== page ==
Salary from £27,578 to £38,140 a year

We are looking to recruit a post-doctoral researcher to work on a cutting-edge ESRC-funded Project, Breaking the Cycle? Prison Visitation and Recidivism in the UK. This project seeks to enhance understanding of the relationship between prison visitation and reoffending in the UK, to explore the experience of prison visitation for prisoners, visitors and prison personnel, providing a new perspective on visitation, and paying particular attention to its socio-spatial context. The 2.5 year post facilitates work across the academic disciplines of geography, psychology and criminology, and the post holder will work closely with key stakeholders to integrate findings into policy development, with a view to increasing the effectiveness of visitation in assisting positive post-release outcomes. HMP Hewell will be the primary case study and the researcher will be based at the School of Geography, Earth and Environmental Sciences, at the University of Birmingham, also working closely with the School of Psychology.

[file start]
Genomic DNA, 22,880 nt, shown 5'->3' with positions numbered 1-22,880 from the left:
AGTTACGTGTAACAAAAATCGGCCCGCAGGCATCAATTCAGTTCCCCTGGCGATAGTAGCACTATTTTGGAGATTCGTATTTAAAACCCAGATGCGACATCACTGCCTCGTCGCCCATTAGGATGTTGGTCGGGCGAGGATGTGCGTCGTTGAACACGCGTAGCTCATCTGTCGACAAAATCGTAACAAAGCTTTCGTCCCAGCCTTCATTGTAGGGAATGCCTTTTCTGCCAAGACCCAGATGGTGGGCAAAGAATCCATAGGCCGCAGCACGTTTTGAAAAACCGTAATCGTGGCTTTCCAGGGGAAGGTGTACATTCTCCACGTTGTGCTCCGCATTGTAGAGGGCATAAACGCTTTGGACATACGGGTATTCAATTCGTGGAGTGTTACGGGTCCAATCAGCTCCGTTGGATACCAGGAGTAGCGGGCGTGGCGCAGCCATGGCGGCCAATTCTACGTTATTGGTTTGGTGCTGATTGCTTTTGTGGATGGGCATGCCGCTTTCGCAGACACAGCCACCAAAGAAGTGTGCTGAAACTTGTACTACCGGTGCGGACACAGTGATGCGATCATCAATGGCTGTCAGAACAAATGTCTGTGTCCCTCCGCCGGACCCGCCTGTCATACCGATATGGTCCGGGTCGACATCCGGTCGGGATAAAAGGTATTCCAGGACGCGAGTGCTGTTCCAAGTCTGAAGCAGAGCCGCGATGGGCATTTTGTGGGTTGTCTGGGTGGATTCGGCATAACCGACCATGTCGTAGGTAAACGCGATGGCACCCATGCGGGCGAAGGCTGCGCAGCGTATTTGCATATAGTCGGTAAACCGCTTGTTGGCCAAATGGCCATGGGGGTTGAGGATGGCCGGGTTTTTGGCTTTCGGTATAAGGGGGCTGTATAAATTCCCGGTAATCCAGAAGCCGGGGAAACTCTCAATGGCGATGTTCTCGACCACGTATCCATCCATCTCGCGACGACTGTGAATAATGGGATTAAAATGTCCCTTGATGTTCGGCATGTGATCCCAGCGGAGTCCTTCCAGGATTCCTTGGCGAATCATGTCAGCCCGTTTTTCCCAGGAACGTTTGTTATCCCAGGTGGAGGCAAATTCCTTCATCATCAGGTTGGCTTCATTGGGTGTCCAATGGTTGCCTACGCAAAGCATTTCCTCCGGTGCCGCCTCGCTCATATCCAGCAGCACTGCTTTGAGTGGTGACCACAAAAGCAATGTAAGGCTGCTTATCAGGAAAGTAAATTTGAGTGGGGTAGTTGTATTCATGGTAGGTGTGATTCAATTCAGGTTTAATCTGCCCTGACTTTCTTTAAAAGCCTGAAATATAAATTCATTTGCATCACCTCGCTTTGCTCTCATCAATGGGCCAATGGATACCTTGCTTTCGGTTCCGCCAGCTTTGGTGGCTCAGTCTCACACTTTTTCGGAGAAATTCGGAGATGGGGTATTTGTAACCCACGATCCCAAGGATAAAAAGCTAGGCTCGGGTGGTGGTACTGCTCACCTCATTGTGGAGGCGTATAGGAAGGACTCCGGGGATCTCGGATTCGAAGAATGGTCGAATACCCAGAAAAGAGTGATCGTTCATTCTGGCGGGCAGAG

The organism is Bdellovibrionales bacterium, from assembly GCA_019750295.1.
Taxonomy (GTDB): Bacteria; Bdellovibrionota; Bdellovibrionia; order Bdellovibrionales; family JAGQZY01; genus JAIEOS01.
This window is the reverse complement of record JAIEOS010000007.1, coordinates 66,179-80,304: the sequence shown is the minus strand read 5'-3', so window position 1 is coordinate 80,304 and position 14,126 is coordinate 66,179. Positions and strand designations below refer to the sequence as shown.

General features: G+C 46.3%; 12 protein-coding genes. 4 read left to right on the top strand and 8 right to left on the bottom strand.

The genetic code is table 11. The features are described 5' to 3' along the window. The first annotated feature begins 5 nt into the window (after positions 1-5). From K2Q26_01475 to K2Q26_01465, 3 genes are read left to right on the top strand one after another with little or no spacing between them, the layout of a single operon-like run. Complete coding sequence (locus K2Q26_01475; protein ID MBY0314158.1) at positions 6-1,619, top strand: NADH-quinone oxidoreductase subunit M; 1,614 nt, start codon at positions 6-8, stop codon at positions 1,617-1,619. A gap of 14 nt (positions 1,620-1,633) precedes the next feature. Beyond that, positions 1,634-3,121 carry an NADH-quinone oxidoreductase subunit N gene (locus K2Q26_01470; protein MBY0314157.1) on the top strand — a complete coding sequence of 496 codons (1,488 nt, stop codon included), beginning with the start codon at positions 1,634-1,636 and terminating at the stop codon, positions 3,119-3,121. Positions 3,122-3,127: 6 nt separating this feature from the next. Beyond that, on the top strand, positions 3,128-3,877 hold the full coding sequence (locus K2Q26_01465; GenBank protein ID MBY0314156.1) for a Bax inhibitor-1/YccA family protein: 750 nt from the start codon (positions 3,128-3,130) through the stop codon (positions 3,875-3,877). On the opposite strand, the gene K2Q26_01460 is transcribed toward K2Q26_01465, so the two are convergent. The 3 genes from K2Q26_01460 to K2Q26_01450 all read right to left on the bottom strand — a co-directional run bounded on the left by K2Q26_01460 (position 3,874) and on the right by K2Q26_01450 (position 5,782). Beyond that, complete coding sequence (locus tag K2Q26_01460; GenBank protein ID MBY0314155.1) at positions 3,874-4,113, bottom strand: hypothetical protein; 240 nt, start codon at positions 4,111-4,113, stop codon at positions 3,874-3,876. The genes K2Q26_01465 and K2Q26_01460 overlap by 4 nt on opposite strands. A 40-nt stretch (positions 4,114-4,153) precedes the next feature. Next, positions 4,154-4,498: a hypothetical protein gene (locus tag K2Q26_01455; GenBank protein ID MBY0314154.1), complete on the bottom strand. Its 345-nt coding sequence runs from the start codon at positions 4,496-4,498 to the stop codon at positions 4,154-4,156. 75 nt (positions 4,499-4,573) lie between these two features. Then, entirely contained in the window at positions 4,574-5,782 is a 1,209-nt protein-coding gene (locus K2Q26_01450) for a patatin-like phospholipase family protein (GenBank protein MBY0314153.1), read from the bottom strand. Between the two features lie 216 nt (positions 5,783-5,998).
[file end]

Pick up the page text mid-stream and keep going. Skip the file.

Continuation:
We are looking for a person with excellent qualitative research skills; preference will be given to candidates with experience of qualitative or ethnographic research within prisons, with prisoners, their friends and families, and with prison personnel. The successful candidate will also be required to undertake some quantitative research, with guidance from the investigators and project partners, and will have the opportunity to undertake training in psychological research methods as appropriate. A PhD or equivalent is essential, with candidates from criminology, geography, psychology, and social science backgrounds being considered. In addition to collecting data, the post holder will be expected to play a substantial role in determining the priorities for research, data analysis, writing and presenting findings.

For more information, please contact Dominique Moran